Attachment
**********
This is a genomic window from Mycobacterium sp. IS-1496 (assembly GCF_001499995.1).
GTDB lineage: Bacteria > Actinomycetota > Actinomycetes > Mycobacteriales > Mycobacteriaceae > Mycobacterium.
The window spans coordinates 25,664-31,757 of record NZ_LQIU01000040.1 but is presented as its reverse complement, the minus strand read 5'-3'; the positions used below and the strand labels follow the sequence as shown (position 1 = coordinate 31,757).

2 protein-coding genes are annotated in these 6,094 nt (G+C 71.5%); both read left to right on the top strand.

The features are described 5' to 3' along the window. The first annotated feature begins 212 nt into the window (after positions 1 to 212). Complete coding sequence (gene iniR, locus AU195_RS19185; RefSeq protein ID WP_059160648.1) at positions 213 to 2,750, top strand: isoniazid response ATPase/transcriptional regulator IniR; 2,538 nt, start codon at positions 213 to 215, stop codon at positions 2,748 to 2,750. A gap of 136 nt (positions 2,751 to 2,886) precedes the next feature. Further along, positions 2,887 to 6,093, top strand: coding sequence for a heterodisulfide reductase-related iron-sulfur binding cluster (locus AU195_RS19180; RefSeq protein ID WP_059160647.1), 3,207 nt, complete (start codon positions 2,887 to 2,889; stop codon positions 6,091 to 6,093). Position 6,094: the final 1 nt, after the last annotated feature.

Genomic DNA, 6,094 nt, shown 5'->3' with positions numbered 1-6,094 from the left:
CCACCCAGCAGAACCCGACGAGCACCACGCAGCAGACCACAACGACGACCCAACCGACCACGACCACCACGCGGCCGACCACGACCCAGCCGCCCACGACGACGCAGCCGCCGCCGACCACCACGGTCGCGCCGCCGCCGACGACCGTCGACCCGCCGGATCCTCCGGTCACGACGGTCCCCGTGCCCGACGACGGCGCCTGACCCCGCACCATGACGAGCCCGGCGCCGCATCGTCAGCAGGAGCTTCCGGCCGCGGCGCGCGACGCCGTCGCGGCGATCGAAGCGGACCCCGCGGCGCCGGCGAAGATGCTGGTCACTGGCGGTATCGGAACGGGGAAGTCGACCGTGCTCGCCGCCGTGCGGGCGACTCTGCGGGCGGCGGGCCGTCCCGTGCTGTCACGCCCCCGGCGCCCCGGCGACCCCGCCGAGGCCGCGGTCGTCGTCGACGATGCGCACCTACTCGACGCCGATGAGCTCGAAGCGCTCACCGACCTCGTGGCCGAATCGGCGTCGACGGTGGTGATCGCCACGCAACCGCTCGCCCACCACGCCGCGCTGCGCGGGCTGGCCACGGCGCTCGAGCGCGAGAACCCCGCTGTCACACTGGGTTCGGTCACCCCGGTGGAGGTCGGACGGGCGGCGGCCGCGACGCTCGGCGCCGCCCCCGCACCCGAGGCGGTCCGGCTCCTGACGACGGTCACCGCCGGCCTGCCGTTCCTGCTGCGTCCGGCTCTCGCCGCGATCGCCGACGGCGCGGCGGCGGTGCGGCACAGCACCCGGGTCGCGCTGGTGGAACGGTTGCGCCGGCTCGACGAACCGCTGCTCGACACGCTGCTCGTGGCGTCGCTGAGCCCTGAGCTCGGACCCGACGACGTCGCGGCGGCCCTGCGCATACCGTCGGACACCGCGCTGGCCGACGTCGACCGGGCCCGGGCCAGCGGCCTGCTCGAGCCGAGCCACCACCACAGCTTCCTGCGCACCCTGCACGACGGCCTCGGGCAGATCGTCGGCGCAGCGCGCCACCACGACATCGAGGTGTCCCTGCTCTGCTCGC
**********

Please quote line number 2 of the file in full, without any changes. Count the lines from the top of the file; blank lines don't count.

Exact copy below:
GTDB lineage: Bacteria > Actinomycetota > Actinomycetes > Mycobacteriales > Mycobacteriaceae > Mycobacterium.